–Avoid platform shoes and flat shoes. If you have plantar fasciitis, a “heel to toe drop” is most comfortable, where the heel of the shoe is even slightly thicker/higher than the front of the shoe.
–Have a “shoe wardrobe”.
- Do not wear the same shoes everyday all day.
- Alternate between different styles and types depending on activities. Thinking ahead helps, just like you would think ahead for the weather.
- If it’s raining, you should use an umbrella.
- If you are going to be on your feet walking, you should have shoes made for walking that are supportive.
–Insoles, arch support and orthotics can also help people with plantar fasciitis and overpronation.
- Adding OTC insoles or buying shoes, like Vionic, which already have arch support built in is recommended to alleviate, treat and prevent symptoms of PF.
- In more severe cases that are resistant, or if the patient also has a limb length discrepancy, where one leg is or functions as if it is longer than the other- a custom molded orthotic may be made by their podiatrist. This is a prescription device that is made to go into shoes.
When To Seek Medical Help For Your Plantar Fasciitis
–Rest. This is not the time to be doing high impact workouts or walking a lot for exercise… do lower impact workouts until you get better then slowly get back into it and increase intensity. Make sure your sneakers are in good shape, and you should only use work out sneakers for workouts- don’t use the same pairs for errands, they should be separate. Workouts vs. daily walking have different wear patterns.
-If your symptoms persist or worsen after about 10 days/2 weeks of trying some home remedies, it would be a good idea to see a podiatrist for a definitive diagnosis, evaluation. They may take an Xray, or order ultrasound or MRI. Some possible treatments for more persistent and severe cases of plantar fasciitis include: cortisone injection, physical therapy, custom orthotics, prescription anti inflammatories, etc..
-In cases where all conservative treatments have failed, or if there is a tear in the fascia, surgery may be recommended and necessary.
WHAT PRODUCTS SHOULD YOU LOOK FOR WHEN TREATING PLANTAR FASCIITIS?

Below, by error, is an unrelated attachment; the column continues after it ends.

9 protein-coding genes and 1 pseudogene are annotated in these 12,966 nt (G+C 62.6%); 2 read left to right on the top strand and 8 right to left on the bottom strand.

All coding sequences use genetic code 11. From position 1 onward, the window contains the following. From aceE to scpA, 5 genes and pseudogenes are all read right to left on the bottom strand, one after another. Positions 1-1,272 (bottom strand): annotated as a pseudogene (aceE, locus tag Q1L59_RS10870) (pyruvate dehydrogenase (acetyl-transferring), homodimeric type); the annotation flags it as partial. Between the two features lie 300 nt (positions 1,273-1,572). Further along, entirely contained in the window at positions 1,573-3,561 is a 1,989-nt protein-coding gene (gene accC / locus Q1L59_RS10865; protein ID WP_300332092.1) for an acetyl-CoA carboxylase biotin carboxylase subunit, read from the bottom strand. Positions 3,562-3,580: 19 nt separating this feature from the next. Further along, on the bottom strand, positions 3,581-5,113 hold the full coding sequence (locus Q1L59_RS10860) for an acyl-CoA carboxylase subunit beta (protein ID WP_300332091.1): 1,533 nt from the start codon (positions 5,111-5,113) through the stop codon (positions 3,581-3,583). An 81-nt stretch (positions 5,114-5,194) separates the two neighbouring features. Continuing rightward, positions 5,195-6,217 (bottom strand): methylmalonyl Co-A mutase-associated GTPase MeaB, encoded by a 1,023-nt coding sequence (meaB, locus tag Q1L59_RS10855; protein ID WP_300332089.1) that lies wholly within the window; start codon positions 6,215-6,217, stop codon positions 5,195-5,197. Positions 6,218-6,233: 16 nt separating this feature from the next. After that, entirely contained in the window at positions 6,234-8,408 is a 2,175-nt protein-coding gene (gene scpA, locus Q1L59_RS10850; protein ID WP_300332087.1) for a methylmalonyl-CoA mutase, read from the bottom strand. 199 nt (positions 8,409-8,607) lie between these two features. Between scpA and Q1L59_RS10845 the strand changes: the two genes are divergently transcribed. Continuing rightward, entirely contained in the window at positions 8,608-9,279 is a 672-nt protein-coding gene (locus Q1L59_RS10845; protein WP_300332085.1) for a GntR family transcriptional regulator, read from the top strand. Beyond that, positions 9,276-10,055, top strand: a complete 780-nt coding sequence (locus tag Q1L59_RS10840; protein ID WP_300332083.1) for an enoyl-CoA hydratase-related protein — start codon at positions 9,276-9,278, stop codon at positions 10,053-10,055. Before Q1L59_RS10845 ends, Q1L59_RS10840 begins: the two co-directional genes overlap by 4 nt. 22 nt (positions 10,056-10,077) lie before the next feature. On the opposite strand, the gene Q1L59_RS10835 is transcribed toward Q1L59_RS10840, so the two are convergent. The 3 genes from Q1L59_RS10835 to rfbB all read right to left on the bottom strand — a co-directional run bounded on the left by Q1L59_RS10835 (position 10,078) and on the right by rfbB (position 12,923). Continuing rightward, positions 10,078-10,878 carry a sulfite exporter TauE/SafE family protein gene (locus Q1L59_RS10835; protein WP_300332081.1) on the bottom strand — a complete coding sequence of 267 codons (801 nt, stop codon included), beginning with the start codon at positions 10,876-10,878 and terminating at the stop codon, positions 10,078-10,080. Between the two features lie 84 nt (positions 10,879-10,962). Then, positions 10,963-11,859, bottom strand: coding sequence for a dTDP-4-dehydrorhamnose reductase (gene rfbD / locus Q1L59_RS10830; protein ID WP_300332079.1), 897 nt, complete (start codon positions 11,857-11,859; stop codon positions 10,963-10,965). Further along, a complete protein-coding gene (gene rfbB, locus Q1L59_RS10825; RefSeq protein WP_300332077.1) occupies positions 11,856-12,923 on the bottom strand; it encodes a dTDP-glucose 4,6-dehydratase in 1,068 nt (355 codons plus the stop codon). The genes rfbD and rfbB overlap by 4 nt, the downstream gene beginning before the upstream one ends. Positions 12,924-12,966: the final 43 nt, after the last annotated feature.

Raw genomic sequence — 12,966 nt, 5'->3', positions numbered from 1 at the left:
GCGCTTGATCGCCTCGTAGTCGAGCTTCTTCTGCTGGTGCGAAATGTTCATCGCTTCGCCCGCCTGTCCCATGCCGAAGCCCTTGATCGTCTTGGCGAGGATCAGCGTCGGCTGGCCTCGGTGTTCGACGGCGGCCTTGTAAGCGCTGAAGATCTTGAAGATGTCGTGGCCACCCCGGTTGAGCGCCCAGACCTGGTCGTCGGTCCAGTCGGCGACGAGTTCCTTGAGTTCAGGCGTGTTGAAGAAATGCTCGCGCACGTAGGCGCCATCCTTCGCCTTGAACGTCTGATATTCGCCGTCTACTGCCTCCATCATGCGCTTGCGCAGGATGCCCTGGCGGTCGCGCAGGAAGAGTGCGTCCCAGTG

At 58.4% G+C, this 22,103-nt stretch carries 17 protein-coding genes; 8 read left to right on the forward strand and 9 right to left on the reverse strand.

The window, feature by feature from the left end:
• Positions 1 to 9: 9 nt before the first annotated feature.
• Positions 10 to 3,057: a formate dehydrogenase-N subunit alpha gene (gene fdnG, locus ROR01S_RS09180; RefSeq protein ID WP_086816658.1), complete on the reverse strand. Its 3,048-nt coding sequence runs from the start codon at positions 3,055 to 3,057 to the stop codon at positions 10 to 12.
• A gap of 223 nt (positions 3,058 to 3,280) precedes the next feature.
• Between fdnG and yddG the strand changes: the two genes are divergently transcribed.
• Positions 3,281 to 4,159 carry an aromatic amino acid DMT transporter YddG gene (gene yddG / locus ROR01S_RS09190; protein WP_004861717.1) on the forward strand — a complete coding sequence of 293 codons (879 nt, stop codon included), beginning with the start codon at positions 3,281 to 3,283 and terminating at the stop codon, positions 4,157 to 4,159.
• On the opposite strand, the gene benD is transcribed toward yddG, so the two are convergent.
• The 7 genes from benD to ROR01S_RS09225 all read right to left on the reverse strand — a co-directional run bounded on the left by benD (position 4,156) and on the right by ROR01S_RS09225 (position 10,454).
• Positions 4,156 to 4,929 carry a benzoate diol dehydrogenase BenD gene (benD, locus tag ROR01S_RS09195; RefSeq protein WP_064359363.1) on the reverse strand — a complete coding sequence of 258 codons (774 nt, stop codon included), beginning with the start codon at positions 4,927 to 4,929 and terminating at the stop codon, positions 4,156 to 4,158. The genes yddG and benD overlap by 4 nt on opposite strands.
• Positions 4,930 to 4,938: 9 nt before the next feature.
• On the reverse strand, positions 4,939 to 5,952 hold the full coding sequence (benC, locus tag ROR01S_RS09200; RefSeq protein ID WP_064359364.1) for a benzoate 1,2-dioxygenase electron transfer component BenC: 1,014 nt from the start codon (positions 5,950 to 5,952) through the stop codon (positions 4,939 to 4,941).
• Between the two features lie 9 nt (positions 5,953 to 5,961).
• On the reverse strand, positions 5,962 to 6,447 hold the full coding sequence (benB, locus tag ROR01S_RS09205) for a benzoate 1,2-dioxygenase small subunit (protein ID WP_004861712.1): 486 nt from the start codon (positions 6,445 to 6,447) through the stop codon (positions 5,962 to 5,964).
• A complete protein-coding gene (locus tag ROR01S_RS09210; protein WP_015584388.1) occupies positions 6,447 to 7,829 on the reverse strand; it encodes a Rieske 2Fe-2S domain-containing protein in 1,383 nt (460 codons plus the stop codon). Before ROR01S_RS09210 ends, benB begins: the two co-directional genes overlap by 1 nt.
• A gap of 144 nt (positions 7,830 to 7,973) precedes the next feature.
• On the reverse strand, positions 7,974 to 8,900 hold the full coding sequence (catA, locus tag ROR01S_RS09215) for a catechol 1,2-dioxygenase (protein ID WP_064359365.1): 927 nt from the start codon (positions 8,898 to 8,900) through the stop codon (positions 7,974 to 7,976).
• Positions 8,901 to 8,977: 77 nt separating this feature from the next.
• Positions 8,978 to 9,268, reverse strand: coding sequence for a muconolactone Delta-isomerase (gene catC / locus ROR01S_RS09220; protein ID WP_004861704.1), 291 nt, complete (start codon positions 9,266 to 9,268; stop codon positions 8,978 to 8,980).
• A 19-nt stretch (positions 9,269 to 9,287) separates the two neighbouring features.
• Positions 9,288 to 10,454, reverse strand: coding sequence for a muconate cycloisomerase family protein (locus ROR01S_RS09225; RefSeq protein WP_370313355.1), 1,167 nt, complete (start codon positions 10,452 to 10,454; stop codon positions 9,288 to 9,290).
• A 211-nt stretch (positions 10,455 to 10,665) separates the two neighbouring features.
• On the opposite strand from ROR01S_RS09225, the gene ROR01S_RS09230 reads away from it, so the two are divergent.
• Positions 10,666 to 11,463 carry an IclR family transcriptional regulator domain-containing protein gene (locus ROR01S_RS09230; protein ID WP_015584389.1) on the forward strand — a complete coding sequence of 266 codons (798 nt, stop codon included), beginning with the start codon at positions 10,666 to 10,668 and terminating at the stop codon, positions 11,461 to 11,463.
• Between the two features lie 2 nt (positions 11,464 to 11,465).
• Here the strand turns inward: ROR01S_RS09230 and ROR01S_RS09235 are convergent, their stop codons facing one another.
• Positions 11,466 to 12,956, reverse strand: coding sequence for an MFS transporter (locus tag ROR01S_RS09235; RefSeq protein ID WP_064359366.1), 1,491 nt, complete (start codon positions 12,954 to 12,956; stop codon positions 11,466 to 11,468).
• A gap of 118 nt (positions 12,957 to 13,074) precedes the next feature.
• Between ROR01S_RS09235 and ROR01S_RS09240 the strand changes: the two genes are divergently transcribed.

-OTC motrin (if you can take it) 600mg up to 3 times a day with food, this is the equivalent of prescription strength versions.
-Voltaren gel is now over the counter. It is a topical anti-inflammatory which works so nicely for foot aches. 3 times a day, the size of a quarter. rub into the foot after massage.
About the Author:
Dr. Jacqueline Sutera is a surgically trained doctor of podiatric medicine specializing in the prevention and treatment of foot pathology. She graduated from Fordham University with a Bachelor of Science degree in Biology and Philosophy. She later attended the New York College of Podiatric Medicine where she earned the degree of Doctor of Podiatric Medicine (DPM). Dr. Sutera received her postgraduate residency training at the busy level-one trauma center at Jamaica Hospital in Queens, NY and Brookdale Hospital in Brooklyn, NY. During her time there, she served as chief surgical resident and received and completed training in all aspects of podiatric medicine and surgery. Dr. Sutera is Board Certified in Foot Surgery and is a Fellow of the American College of Foot & Ankle Surgeons. She is also a proud member and spokesperson for the American Podiatric Medical Association and the New York State Podiatric Medical Society. As one of NYC’s premier podiatric physicians, she is a caring, conscientious and extremely personable doctor who prides herself on being holistic in her approach to foot care. Where other doctors treat feet only locally, she has a unique gift of being able to link some foot problems to other underlying conditions taking place in the body.